Anglers will have opportunities to fish for salmon in the ocean and Columbia River this year, although recreational and non-tribal commercial salmon fisheries in Puget Sound may be closed through much of the season.
After lengthy negotiations, state and tribal fishery managers could not reach an agreement on salmon-fishing seasons in Puget Sound. An agreement must be reached in the next few weeks or the Washington Department of Fish and Wildlife (WDFW) and treaty tribes in western Washington will each need to secure separate federal permits required to hold fisheries in Puget Sound waters where there are protected fish stocks.
That decision was made yesterday at the Pacific Fishery Management Council’s meeting in Vancouver, Wash. Salmon fishing seasons for Washington’s ocean waters and the Columbia River were adopted during the federal panel’s meeting. A summary of those fisheries is available on WDFW’s website at http://wdfw.wa.gov/news/attach/apr1516a.pdf
Jim Unsworth, WDFW director, said potentially forgoing salmon seasons in Puget Sound isn’t a decision the department took lightly.
“We realize that closing salmon fishing in Puget Sound for the foreseeable future is not only disappointing but is detrimental to many communities across the region,” he said. “As we work to secure the necessary federal permit, we hope to continue discussions with the tribes. I believe co-management can work, and we will do our part to improve the process of setting salmon seasons in Washington.”
This is the first time the state and tribes have not reached an agreement on salmon fishing seasons while working as co-managers, which began about 30 years ago. In previous years, the co-managers have been authorized to fish for salmon under a joint federal permit.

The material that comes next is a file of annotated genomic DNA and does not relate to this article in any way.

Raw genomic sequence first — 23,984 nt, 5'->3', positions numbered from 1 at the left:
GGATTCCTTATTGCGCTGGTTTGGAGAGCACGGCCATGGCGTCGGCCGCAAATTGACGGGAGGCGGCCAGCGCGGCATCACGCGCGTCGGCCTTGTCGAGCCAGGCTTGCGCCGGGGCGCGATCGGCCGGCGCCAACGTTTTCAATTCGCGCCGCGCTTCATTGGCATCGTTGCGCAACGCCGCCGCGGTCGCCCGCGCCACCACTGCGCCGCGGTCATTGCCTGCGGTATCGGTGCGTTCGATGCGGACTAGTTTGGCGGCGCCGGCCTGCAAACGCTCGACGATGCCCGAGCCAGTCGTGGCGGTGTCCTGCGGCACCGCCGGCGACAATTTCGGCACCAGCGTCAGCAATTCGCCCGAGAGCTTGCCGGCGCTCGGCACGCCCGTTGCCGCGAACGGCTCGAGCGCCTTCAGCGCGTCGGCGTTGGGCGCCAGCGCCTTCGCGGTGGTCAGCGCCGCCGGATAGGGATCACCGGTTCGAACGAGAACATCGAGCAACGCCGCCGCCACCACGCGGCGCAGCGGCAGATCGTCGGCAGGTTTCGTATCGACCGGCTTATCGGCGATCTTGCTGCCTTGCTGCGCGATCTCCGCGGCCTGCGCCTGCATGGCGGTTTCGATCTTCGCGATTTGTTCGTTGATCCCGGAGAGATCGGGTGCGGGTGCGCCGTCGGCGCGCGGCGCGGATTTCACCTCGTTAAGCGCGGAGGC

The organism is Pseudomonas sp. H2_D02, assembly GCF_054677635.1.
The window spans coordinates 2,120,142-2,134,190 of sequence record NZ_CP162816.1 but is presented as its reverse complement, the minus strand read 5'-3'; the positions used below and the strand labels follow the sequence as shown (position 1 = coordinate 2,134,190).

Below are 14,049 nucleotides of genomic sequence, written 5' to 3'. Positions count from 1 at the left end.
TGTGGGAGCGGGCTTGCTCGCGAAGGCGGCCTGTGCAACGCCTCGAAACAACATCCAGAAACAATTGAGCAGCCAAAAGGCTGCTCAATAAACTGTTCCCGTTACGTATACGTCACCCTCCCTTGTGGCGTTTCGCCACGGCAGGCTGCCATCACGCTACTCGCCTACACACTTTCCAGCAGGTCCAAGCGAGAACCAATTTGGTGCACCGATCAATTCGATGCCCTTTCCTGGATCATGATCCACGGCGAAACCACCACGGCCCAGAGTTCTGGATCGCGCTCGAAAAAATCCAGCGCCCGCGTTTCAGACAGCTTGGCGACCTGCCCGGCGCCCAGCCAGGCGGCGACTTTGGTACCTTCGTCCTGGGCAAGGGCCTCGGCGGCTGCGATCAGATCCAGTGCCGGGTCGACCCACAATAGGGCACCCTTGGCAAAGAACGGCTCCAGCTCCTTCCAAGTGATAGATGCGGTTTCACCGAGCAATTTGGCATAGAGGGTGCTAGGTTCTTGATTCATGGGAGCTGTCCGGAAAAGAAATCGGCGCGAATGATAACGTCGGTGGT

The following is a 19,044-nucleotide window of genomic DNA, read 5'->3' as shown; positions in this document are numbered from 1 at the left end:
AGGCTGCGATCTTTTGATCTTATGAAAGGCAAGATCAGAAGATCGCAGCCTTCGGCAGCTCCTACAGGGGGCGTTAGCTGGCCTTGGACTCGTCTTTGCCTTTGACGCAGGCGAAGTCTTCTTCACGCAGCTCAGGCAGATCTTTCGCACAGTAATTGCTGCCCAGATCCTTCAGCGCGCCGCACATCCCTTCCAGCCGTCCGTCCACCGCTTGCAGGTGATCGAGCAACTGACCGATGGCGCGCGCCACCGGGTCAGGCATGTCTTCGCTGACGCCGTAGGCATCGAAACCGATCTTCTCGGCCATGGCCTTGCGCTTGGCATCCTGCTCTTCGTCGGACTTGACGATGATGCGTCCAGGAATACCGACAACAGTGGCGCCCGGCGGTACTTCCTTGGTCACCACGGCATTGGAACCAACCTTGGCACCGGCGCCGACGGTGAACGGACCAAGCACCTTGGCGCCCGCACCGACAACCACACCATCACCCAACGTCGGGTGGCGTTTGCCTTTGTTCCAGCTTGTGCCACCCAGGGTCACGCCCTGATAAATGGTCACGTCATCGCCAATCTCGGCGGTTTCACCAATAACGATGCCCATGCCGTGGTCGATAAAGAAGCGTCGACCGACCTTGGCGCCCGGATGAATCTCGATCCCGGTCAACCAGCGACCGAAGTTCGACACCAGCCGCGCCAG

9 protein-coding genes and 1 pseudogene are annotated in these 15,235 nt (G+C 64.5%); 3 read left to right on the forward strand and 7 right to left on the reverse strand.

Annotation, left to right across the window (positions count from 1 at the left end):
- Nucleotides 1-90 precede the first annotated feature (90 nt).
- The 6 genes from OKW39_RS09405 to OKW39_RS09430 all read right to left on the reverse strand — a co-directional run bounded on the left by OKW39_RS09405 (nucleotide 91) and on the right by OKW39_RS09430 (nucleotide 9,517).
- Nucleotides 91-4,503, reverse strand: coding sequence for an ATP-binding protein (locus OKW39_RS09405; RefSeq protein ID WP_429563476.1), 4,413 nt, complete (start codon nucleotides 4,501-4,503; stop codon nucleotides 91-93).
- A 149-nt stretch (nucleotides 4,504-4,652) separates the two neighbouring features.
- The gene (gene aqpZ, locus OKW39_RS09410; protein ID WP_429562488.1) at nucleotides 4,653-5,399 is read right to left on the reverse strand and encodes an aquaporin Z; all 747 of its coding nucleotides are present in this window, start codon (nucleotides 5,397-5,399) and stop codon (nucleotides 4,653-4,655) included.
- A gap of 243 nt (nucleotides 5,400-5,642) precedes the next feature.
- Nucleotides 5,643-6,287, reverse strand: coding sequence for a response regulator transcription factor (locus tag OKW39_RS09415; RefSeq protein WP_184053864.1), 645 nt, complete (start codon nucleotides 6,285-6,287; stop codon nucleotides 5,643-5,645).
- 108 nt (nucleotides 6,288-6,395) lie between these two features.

Ron Warren, head of WDFW’s Fish Program, said the department will begin working with NOAA Fisheries to secure a federal permit for salmon fisheries in Puget Sound. However, it is uncertain the department will receive federal authorization in time to hold salmon fisheries this summer, he said.
“We knew setting salmon-fishing seasons would be challenging this year due to the poor forecast for coho,” Warren said. “Our staff worked really hard to put forward a set of proposed fisheries that met agreed-to conservation goals. Unfortunately, we were not able to reach an agreement.”
About 256,000 coho are expected to return to Puget Sound in 2016. That’s about one-third the size of run predicted in 2015.
During the salmon season-setting process, state fishery managers consulted with numerous members of the department’s Puget Sound sportfishing advisory groups, who supported the department’s decision.
Puget Sound marine and fresh water areas that currently are open to salmon fishing – including marine areas 5, 11, 12 and 13 – will close to fishing May 1, if not scheduled to close earlier in the 2015-2016 Washington Sport Fishing Rules pamphlet.